(undefined [lazy bound]) external _QTNewDataReferenceFromFullPathCFString (from QuickTime)

More information on these tools can be found in their respective man pages (for example, type man nm from the Terminal application).

Working with Audiovisual Media Resources

Representing Audiovisual Media Resources

In QTKit, the QTMovie object represents a playable collection of media data. A QTMovie object is associated with instances of the QTTrack class. A QTTrack object represents the ordering and other characteristics of media data in a QTMovie object, such as a single video track or audio track. In turn, a QTTrack object is associated with a single QTMedia object. A QTMedia object represents the data associated with a QTTrack object.

AV Foundation

The primary class that the AV Foundation framework uses to represent media is AVAsset. An AVAsset instance is a collection of one or more pieces of media data (audio and video tracks) that are intended to be presented or processed together, each of a uniform media type, including (but not limited to) audio, video, text, closed captions, and subtitles. The asset object provides information about the whole resource, such as its duration or title, as well as hints for presentation, such as its natural size.

A track is represented by an instance of AVAssetTrack. In a typical simple case, one track represents the audio component and another represents the video component; in a complex composition, there may be multiple overlapping tracks of audio and video.

A track has a number of properties, such as its type, visual and/or audible characteristics, metadata, and timeline. A track also has an array of format descriptions (CMFormatDescriptions), each of which describes the format of media samples referenced by the track.

A track may itself be divided into segments, represented by instances of AVAssetTrackSegment. A segment is a time mapping from the source to the asset track timeline.

The media data associated with a track segment can only be accessed using AVAssetReader (see Writing Media for more information).

Here's a summary of the classes for representing audiovisual media with QTKit and AV Foundation:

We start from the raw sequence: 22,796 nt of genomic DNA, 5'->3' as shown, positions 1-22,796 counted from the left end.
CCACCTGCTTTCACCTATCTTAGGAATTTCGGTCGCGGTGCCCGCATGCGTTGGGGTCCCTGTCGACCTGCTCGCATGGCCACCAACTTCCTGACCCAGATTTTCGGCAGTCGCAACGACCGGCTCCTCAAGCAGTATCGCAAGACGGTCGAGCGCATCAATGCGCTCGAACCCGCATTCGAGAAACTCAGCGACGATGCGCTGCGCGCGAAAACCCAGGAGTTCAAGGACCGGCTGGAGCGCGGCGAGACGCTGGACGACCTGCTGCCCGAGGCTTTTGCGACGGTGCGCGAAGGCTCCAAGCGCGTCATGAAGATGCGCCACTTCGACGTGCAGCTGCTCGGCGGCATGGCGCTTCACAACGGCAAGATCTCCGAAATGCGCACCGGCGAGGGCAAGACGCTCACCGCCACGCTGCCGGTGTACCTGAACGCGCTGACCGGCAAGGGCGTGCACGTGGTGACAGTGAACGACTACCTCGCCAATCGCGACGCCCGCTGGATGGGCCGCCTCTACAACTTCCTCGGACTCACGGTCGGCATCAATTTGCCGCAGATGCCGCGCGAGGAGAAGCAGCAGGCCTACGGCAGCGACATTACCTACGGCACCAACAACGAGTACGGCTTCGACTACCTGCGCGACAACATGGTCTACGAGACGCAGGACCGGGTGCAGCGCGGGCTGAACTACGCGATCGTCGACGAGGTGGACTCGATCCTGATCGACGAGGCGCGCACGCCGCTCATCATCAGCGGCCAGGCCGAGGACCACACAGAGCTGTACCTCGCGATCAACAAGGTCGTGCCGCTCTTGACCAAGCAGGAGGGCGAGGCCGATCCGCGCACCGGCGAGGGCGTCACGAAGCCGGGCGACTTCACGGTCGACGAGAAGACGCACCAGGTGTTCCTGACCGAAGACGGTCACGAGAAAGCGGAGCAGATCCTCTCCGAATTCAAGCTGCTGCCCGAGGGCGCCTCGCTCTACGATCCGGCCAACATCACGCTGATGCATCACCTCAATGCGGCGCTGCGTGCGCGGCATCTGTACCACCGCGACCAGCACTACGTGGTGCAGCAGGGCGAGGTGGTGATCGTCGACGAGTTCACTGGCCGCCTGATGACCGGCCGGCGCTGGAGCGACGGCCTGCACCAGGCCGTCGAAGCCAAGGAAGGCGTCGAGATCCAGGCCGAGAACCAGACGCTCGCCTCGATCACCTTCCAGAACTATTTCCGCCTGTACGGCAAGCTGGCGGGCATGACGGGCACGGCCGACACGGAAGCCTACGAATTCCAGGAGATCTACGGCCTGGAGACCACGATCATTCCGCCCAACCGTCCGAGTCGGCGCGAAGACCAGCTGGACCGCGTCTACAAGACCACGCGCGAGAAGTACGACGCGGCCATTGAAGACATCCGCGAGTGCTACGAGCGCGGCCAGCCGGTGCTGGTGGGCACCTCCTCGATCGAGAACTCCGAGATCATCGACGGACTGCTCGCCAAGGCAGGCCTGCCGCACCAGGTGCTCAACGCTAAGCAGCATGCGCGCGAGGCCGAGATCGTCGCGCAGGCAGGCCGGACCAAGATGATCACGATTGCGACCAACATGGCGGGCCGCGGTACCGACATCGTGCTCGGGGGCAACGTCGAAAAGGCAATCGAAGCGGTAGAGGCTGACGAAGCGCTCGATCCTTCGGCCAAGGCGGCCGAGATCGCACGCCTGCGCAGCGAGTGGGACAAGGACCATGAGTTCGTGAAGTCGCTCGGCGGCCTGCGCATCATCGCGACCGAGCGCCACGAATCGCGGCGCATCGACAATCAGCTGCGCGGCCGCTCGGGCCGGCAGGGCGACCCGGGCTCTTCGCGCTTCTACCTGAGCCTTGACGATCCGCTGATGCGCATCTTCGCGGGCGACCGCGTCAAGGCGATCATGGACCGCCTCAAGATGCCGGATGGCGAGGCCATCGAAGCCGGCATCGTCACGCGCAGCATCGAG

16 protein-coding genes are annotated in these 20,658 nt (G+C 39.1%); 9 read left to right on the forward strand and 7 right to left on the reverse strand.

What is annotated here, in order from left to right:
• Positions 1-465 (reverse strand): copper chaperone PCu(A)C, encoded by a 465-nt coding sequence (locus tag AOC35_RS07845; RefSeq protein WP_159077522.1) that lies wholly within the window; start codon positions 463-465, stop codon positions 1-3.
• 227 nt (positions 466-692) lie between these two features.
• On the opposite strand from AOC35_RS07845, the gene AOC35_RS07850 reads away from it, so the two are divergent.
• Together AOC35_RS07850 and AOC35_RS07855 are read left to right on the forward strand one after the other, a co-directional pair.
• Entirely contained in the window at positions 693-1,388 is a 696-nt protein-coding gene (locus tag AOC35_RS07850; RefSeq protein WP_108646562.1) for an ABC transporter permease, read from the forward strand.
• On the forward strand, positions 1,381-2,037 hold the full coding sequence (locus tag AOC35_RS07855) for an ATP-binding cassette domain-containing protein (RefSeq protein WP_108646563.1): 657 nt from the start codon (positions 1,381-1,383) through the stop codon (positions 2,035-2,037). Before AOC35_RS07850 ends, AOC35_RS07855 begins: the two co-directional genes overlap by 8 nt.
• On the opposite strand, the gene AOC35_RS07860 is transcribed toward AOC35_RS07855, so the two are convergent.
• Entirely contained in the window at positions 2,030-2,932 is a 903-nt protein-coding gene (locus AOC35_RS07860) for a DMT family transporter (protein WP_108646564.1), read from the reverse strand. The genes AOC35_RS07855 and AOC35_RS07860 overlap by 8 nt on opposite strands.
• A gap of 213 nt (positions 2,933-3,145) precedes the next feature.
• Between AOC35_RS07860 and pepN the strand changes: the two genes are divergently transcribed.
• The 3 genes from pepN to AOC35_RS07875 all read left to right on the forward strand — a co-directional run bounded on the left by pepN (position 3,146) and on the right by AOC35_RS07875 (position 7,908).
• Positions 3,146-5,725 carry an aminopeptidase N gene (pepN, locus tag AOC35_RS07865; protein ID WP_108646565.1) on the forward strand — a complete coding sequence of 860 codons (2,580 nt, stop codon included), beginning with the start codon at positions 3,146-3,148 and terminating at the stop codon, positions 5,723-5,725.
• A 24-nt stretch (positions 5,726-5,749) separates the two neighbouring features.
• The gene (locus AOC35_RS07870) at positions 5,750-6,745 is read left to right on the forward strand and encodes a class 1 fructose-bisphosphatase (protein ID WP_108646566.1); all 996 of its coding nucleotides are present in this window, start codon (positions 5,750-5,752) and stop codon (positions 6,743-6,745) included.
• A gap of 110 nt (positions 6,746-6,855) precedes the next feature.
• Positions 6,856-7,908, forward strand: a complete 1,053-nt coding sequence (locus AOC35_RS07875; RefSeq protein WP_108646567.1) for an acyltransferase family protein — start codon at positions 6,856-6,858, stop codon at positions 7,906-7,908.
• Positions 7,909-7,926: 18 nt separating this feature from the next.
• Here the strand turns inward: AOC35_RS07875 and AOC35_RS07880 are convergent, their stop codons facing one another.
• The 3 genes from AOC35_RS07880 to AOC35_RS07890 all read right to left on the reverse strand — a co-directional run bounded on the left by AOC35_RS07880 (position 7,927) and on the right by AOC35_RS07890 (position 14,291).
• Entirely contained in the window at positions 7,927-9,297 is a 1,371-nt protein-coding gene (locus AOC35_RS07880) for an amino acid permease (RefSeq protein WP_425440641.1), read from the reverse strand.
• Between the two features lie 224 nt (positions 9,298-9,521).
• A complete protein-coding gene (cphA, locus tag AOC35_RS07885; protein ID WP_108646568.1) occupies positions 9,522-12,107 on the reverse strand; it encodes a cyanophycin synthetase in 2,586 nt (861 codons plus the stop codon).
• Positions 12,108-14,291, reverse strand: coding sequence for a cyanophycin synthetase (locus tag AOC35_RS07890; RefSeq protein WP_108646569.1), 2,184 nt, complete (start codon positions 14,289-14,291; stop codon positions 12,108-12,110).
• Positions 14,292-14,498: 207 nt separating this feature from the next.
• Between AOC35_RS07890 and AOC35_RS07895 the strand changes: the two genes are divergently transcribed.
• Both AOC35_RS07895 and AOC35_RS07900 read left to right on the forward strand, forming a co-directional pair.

Figure 1  Representing Audiovisual Media Resources using QTKit and AV Foundation.

See the Sample Code 'AVSimplePlayer' for an example of working with audiovisual resources in AV Foundation.

Creating Media Objects

A QTMovie object can be initialized from a file, from a resource specified by a URL, from a block of memory, from a pasteboard, or from an existing QuickTime movie. The QTMovie class provides a number of methods for initializing and creating movie objects such as initWithFile:error, movieWithURL:error and others. See Figure 2.

AV Foundation

You can instantiate an asset using AVURLAsset (a subclass of AVAsset) with URLs that refer to any audiovisual media resources, such as streams (including HTTP Live Streams), QuickTime movie files, MP3 files, and files of other types. You can also instantiate an asset using other subclasses that extend the audiovisual media model, such as AVMutableComposition does for temporal editing. For example, you create a new empty mutable composition using the composition method. Then you can insert all the tracks within a given time range of a specified asset into the composition using the insertTimeRange:ofAsset:atTime:error: method. See Figure 2.

Figure 2  Creating Media Objects using QTKit and AV Foundation.

See the Sample Code 'AVSimplePlayer' for an example of creating media objects in AV Foundation.


There are three QTKit classes that are used for the playback of QuickTime movies:

QTMovie - Typically used in combination with a QTMovieView object for playback. QTMovie provides various methods to control movie playback such as play, stop, and others. See Figure 3.

QTMovieView (subclass of NSView) - Used to display and control a QTMovie object in a window, which supplies the movie being displayed. When a QTMovie is associated with a QTMovieView, a built-in movie controller user interface may also be displayed, allowing the user control of movie playback via the interface. See Figure 4.

QTMovieLayer (subclass of CALayer) - Provides a layer into which the frames of a QTMovie object can be drawn. Intended to provide support for Core Animation. See Figure 5.

AV Foundation

In AV Foundation, a player controller object (AVPlayer) is used to manage playback of an asset, for example starting and stopping playback, and seeking to a particular time. A player provides you with information about the state of the playback, so if you need to, you can synchronize your user interface with the player’s state. See a list of some of the common player controller methods in Figure 3.

You use an instance of AVPlayer to play a single asset. You use an AVQueuePlayer object to play a number of items in sequence (AVQueuePlayer is a subclass of AVPlayer).

To play an asset, you don’t provide assets directly to an AVPlayer object. Instead, you provide an instance of AVPlayerItem. A player item manages the presentation state of an asset with which it is associated. A player item contains player item tracks—instances of AVPlayerItemTrack—that correspond to the tracks in the asset.